Tuesday, May 11, 2010
Purists may argue that the Castilian accent as spoken in the Spanish cities of Salamanca and Madrid is the true mother tongue; they claim that Iberian Spanish is to Mexican Spanish what BBC English is to standard American English. To that I say beauty lies within the ear of the listener, and this listener prefers the musical flow of Mexican Spanish to the ' "th"-heavy' accent of Spain.
So, where in Mexico should one go to learn Spanish? I suggest the city of Merida, capital of the state of Yucatan. And the school I recommend is The Spanish Institute of Merida. (you will find the link to the school is at the end of this post.)
Merida is a colonial city, perhaps the oldest in the Americas, and is considered the safest city in Mexico -- a point the U.S. State Department failed to mention in their April, 2010 warning against travel to Mexico. The Spanish in Merida is considered pure and lacks the heavy regional accents found in other Mexican locales.
My husband, Kurt, and I recently attended simerida for two weeks of one-on-one instruction. I can not say enough good things about the experience. Here's a quick overview of a typical day:
1. Wake up in my private, air-conditioned room with its en-suite bathroom. Eat a hearty, Mexican-Caribbean breakfast prepared by the mother of my host family. Chat in Spanish with my host mother.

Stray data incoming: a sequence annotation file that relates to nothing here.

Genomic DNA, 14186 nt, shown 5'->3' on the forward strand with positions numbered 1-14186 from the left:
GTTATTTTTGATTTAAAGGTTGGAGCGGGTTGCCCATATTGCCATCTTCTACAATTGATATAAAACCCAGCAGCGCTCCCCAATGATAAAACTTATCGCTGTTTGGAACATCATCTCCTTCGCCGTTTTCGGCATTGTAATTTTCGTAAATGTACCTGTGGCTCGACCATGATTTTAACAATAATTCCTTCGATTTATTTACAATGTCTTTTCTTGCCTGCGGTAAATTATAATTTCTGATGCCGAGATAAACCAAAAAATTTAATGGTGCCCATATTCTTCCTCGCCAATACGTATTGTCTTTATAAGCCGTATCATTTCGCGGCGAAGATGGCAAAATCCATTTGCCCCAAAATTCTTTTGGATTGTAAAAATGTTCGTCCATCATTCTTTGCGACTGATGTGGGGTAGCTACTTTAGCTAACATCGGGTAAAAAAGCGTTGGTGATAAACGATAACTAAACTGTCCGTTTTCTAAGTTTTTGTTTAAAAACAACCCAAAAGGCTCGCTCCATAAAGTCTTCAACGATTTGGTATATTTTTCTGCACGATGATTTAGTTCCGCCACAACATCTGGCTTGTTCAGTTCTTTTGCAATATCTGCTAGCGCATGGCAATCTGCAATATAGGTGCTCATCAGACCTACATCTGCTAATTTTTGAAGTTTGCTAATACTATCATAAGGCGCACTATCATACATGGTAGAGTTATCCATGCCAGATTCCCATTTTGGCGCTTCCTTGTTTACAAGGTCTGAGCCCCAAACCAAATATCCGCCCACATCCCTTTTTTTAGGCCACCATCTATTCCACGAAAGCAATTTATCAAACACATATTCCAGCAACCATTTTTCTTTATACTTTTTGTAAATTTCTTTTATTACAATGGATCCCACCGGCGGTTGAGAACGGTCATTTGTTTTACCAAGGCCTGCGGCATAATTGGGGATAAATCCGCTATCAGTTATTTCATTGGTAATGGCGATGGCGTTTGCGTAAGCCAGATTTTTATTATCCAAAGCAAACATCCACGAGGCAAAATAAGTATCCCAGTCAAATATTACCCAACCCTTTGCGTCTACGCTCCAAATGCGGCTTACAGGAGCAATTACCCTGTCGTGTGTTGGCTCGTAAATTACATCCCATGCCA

2. Walk to the bus stop to meet Kurt and take the fifteen-minute ride to the school. (We chose to stay with different families.)
3. Enjoy four hours of one-on-one language study with mi maestra (my teacher). Sometimes we'd walk to a nearby cafe to practice conversation skills over a cup of coffee. By the second day of classes, my teacher had my learning style figured out -- I'm a visual learner and she accurately pinpointed my strengths and weaknesses. And in one sentence she described the bedeviling Subjunctive Mode in a way that cleared a lifetime of cobwebs from my head -- I now crave every chance I get to practice the subjunctive. (In a nutshell, a subjunctive verb is used when doubt or uncertainty exisits within a sentence. Since the subjunctive is rarely used in English, its common use in Spanish poses a learning challenge.)
4. Break for lunch with our fellow students and "headmaster" for lack of a better word; the conversation was maintained in Spanish and the topics fascinating. Most meals were taken at Don Pepe's, an authentic Yucatecan restaurant located within the actual home of Don Pepe. As I chowed down, I could see within a roped-off area Don Pepe's living room, complete with sofa and TV.
5. A two-hour, one-on-one conversation with my guia, or guide, whose job was to correct my spoken Spanish as we visited museums and any other places of interest within walking distance of the school.
6. A return trip on the city bus and a refreshing swim before more fun and enlightening conversations in Spanish with members of our host families.
spanish institute of merida